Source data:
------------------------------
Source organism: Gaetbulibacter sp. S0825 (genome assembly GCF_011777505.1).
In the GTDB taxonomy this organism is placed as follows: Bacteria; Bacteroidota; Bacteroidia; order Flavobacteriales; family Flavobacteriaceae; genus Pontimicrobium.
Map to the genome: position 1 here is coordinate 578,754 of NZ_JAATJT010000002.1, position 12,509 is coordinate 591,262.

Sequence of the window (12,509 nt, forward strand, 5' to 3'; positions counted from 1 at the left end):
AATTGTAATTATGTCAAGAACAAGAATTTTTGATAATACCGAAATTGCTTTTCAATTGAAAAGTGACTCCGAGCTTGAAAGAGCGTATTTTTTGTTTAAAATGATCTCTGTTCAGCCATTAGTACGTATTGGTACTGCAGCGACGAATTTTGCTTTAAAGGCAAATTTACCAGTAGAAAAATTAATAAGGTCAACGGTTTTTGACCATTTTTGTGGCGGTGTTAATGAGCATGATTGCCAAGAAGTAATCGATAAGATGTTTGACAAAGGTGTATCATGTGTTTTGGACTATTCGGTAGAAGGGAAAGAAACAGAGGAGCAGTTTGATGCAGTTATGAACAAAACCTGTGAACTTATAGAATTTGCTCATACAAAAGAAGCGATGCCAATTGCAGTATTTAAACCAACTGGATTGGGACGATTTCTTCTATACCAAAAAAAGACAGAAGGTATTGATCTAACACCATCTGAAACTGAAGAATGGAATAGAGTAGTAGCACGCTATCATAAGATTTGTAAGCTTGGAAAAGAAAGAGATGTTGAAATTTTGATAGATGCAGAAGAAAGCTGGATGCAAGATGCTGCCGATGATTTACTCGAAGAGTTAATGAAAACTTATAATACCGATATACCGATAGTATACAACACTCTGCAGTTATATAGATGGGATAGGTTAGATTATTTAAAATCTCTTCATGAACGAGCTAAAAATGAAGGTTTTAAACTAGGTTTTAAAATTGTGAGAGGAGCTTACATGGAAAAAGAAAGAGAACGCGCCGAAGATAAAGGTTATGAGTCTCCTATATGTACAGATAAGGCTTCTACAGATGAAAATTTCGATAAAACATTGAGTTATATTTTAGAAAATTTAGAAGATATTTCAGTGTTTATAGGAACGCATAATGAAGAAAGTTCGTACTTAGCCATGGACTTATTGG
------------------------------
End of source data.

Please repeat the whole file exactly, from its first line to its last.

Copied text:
Source organism: Gaetbulibacter sp. S0825 (genome assembly GCF_011777505.1).
In the GTDB taxonomy this organism is placed as follows: Bacteria; Bacteroidota; Bacteroidia; order Flavobacteriales; family Flavobacteriaceae; genus Pontimicrobium.
Map to the genome: position 1 here is coordinate 578,754 of NZ_JAATJT010000002.1, position 12,509 is coordinate 591,262.

Sequence of the window (12,509 nt, forward strand, 5' to 3'; positions counted from 1 at the left end):
AATTGTAATTATGTCAAGAACAAGAATTTTTGATAATACCGAAATTGCTTTTCAATTGAAAAGTGACTCCGAGCTTGAAAGAGCGTATTTTTTGTTTAAAATGATCTCTGTTCAGCCATTAGTACGTATTGGTACTGCAGCGACGAATTTTGCTTTAAAGGCAAATTTACCAGTAGAAAAATTAATAAGGTCAACGGTTTTTGACCATTTTTGTGGCGGTGTTAATGAGCATGATTGCCAAGAAGTAATCGATAAGATGTTTGACAAAGGTGTATCATGTGTTTTGGACTATTCGGTAGAAGGGAAAGAAACAGAGGAGCAGTTTGATGCAGTTATGAACAAAACCTGTGAACTTATAGAATTTGCTCATACAAAAGAAGCGATGCCAATTGCAGTATTTAAACCAACTGGATTGGGACGATTTCTTCTATACCAAAAAAAGACAGAAGGTATTGATCTAACACCATCTGAAACTGAAGAATGGAATAGAGTAGTAGCACGCTATCATAAGATTTGTAAGCTTGGAAAAGAAAGAGATGTTGAAATTTTGATAGATGCAGAAGAAAGCTGGATGCAAGATGCTGCCGATGATTTACTCGAAGAGTTAATGAAAACTTATAATACCGATATACCGATAGTATACAACACTCTGCAGTTATATAGATGGGATAGGTTAGATTATTTAAAATCTCTTCATGAACGAGCTAAAAATGAAGGTTTTAAACTAGGTTTTAAAATTGTGAGAGGAGCTTACATGGAAAAAGAAAGAGAACGCGCCGAAGATAAAGGTTATGAGTCTCCTATATGTACAGATAAGGCTTCTACAGATGAAAATTTCGATAAAACATTGAGTTATATTTTAGAAAATTTAGAAGATATTTCAGTGTTTATAGGAACGCATAATGAAGAAAGTTCGTACTTAGCCATGGACTTATTGG